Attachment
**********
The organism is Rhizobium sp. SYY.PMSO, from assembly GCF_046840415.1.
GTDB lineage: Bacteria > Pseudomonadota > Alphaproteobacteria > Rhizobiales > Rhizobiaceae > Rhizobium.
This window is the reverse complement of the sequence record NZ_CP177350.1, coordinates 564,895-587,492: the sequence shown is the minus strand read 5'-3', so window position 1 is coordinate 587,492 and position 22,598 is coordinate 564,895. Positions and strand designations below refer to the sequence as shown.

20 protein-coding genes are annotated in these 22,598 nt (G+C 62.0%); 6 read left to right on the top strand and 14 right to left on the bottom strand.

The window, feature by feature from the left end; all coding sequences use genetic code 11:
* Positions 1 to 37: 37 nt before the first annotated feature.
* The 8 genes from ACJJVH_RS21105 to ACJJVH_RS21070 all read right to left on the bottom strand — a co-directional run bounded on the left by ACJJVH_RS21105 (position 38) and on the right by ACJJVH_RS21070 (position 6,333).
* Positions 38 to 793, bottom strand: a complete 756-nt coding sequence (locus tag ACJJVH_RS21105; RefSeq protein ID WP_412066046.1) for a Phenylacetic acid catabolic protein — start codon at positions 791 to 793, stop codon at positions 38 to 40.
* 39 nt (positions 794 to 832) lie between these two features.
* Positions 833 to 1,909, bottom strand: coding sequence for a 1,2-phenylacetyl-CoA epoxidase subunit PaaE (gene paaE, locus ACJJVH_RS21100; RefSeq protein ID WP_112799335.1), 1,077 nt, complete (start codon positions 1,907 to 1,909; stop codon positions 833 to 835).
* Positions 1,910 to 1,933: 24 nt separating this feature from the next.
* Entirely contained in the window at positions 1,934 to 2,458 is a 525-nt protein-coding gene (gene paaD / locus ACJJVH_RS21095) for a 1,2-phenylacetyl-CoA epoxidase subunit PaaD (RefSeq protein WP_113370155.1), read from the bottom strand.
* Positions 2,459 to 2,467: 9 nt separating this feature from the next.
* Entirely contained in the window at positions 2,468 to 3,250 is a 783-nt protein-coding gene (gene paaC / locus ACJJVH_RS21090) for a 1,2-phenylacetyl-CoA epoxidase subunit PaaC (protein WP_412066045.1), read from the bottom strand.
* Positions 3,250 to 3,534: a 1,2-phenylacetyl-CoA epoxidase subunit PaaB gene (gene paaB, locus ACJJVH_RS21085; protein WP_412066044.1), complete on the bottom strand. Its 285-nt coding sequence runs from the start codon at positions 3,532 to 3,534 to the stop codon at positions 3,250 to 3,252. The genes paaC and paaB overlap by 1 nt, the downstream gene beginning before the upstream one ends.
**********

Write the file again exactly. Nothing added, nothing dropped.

The organism is Rhizobium sp. SYY.PMSO, from assembly GCF_046840415.1.
GTDB lineage: Bacteria > Pseudomonadota > Alphaproteobacteria > Rhizobiales > Rhizobiaceae > Rhizobium.
This window is the reverse complement of the sequence record NZ_CP177350.1, coordinates 564,895-587,492: the sequence shown is the minus strand read 5'-3', so window position 1 is coordinate 587,492 and position 22,598 is coordinate 564,895. Positions and strand designations below refer to the sequence as shown.

20 protein-coding genes are annotated in these 22,598 nt (G+C 62.0%); 6 read left to right on the top strand and 14 right to left on the bottom strand.

The window, feature by feature from the left end; all coding sequences use genetic code 11:
* Positions 1 to 37: 37 nt before the first annotated feature.
* The 8 genes from ACJJVH_RS21105 to ACJJVH_RS21070 all read right to left on the bottom strand — a co-directional run bounded on the left by ACJJVH_RS21105 (position 38) and on the right by ACJJVH_RS21070 (position 6,333).
* Positions 38 to 793, bottom strand: a complete 756-nt coding sequence (locus tag ACJJVH_RS21105; RefSeq protein ID WP_412066046.1) for a Phenylacetic acid catabolic protein — start codon at positions 791 to 793, stop codon at positions 38 to 40.
* 39 nt (positions 794 to 832) lie between these two features.
* Positions 833 to 1,909, bottom strand: coding sequence for a 1,2-phenylacetyl-CoA epoxidase subunit PaaE (gene paaE, locus ACJJVH_RS21100; RefSeq protein ID WP_112799335.1), 1,077 nt, complete (start codon positions 1,907 to 1,909; stop codon positions 833 to 835).
* Positions 1,910 to 1,933: 24 nt separating this feature from the next.
* Entirely contained in the window at positions 1,934 to 2,458 is a 525-nt protein-coding gene (gene paaD / locus ACJJVH_RS21095) for a 1,2-phenylacetyl-CoA epoxidase subunit PaaD (RefSeq protein WP_113370155.1), read from the bottom strand.
* Positions 2,459 to 2,467: 9 nt separating this feature from the next.
* Entirely contained in the window at positions 2,468 to 3,250 is a 783-nt protein-coding gene (gene paaC / locus ACJJVH_RS21090) for a 1,2-phenylacetyl-CoA epoxidase subunit PaaC (protein WP_412066045.1), read from the bottom strand.
* Positions 3,250 to 3,534: a 1,2-phenylacetyl-CoA epoxidase subunit PaaB gene (gene paaB, locus ACJJVH_RS21085; protein WP_412066044.1), complete on the bottom strand. Its 285-nt coding sequence runs from the start codon at positions 3,532 to 3,534 to the stop codon at positions 3,250 to 3,252. The genes paaC and paaB overlap by 1 nt, the downstream gene beginning before the upstream one ends.